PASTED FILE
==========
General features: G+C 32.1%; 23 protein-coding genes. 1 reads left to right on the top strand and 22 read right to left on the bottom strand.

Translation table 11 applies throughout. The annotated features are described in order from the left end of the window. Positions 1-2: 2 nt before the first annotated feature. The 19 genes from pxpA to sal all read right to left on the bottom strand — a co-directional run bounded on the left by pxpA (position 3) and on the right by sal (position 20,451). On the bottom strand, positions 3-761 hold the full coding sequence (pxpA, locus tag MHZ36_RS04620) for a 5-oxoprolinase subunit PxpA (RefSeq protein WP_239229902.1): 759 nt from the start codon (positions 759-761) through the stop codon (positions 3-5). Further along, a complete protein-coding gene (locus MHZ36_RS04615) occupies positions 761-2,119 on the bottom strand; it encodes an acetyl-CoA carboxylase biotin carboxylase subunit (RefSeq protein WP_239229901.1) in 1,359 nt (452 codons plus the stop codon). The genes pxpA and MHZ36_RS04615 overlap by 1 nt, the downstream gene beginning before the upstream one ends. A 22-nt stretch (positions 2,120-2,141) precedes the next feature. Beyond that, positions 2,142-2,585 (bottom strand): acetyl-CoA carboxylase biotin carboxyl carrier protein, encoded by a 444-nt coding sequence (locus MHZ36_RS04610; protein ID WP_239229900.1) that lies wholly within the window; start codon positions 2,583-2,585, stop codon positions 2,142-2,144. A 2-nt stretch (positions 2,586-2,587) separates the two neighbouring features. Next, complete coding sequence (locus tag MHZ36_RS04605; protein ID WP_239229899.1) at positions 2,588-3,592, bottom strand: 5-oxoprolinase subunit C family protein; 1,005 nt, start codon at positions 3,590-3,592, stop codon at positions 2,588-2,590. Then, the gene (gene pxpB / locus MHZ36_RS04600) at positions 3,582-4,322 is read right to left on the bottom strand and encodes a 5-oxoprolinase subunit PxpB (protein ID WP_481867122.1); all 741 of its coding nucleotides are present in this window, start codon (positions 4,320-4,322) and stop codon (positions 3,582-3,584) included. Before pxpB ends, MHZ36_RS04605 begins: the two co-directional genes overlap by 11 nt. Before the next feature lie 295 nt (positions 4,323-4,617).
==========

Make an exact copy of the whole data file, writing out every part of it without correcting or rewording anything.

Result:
General features: G+C 32.1%; 23 protein-coding genes. 1 reads left to right on the top strand and 22 read right to left on the bottom strand.

Translation table 11 applies throughout. The annotated features are described in order from the left end of the window. Positions 1-2: 2 nt before the first annotated feature. The 19 genes from pxpA to sal all read right to left on the bottom strand — a co-directional run bounded on the left by pxpA (position 3) and on the right by sal (position 20,451). On the bottom strand, positions 3-761 hold the full coding sequence (pxpA, locus tag MHZ36_RS04620) for a 5-oxoprolinase subunit PxpA (RefSeq protein WP_239229902.1): 759 nt from the start codon (positions 759-761) through the stop codon (positions 3-5). Further along, a complete protein-coding gene (locus MHZ36_RS04615) occupies positions 761-2,119 on the bottom strand; it encodes an acetyl-CoA carboxylase biotin carboxylase subunit (RefSeq protein WP_239229901.1) in 1,359 nt (452 codons plus the stop codon). The genes pxpA and MHZ36_RS04615 overlap by 1 nt, the downstream gene beginning before the upstream one ends. A 22-nt stretch (positions 2,120-2,141) precedes the next feature. Beyond that, positions 2,142-2,585 (bottom strand): acetyl-CoA carboxylase biotin carboxyl carrier protein, encoded by a 444-nt coding sequence (locus MHZ36_RS04610; protein ID WP_239229900.1) that lies wholly within the window; start codon positions 2,583-2,585, stop codon positions 2,142-2,144. A 2-nt stretch (positions 2,586-2,587) separates the two neighbouring features. Next, complete coding sequence (locus tag MHZ36_RS04605; protein ID WP_239229899.1) at positions 2,588-3,592, bottom strand: 5-oxoprolinase subunit C family protein; 1,005 nt, start codon at positions 3,590-3,592, stop codon at positions 2,588-2,590. Then, the gene (gene pxpB / locus MHZ36_RS04600) at positions 3,582-4,322 is read right to left on the bottom strand and encodes a 5-oxoprolinase subunit PxpB (protein ID WP_481867122.1); all 741 of its coding nucleotides are present in this window, start codon (positions 4,320-4,322) and stop codon (positions 3,582-3,584) included. Before pxpB ends, MHZ36_RS04605 begins: the two co-directional genes overlap by 11 nt. Before the next feature lie 295 nt (positions 4,323-4,617).